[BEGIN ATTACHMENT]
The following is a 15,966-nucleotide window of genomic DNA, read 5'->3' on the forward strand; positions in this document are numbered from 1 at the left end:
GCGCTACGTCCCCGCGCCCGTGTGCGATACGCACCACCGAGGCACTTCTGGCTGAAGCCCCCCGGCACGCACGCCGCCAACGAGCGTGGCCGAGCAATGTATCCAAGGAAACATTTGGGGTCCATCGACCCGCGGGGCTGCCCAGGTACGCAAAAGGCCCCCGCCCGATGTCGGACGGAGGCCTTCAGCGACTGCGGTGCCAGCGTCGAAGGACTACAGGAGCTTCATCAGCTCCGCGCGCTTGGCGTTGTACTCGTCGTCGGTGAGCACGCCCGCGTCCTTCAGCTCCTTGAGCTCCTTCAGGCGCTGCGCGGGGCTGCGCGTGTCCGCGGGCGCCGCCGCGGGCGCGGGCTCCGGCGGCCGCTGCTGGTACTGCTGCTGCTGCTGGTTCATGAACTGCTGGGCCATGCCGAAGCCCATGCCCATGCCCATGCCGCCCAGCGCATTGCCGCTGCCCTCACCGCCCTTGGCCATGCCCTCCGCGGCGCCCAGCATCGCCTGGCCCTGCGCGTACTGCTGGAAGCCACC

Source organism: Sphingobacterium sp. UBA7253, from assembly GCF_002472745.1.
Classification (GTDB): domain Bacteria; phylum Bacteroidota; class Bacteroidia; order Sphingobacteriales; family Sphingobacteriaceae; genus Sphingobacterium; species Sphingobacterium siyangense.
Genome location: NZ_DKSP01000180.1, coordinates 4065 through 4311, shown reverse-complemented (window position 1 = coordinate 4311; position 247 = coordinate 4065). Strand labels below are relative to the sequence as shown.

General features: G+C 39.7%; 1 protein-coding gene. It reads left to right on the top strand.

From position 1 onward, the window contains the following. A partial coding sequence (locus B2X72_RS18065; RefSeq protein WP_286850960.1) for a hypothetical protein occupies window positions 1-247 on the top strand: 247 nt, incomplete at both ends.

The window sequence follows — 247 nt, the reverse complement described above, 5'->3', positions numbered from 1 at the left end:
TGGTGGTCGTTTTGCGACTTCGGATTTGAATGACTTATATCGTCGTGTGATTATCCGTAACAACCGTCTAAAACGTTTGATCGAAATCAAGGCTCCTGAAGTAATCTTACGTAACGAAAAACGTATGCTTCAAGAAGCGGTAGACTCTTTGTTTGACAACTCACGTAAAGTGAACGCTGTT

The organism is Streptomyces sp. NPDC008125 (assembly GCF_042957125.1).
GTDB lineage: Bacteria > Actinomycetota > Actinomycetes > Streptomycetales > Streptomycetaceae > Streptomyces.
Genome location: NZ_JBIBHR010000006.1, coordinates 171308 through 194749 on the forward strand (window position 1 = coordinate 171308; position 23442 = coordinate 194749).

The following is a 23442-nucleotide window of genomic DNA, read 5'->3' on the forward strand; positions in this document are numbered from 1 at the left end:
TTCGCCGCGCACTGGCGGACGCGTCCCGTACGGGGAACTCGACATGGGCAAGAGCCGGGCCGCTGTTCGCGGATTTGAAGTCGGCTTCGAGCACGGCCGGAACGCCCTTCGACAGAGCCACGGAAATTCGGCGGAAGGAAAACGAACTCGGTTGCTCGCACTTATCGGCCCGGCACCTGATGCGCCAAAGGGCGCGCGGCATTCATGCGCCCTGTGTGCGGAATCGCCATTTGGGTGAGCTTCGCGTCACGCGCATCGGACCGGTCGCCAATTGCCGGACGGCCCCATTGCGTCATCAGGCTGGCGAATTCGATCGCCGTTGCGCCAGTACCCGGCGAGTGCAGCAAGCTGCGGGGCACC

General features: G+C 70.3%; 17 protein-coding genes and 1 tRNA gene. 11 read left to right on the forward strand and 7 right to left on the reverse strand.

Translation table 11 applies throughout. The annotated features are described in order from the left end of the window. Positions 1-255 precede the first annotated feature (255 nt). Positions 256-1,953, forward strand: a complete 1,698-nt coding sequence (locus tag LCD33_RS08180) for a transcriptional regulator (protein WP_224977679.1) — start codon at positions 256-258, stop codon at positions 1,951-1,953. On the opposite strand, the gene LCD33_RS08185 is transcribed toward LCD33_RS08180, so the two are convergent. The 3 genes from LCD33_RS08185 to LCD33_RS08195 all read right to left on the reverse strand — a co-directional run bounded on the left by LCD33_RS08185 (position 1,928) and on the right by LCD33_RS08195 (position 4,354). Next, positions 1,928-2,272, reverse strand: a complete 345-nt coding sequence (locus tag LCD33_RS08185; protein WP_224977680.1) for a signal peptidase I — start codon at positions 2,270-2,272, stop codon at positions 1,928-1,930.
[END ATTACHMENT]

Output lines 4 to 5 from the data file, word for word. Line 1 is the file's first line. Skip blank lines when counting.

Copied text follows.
Classification (GTDB): domain Bacteria; phylum Bacteroidota; class Bacteroidia; order Sphingobacteriales; family Sphingobacteriaceae; genus Sphingobacterium; species Sphingobacterium siyangense.
Genome location: NZ_DKSP01000180.1, coordinates 4065 through 4311, shown reverse-complemented (window position 1 = coordinate 4311; position 247 = coordinate 4065). Strand labels below are relative to the sequence as shown.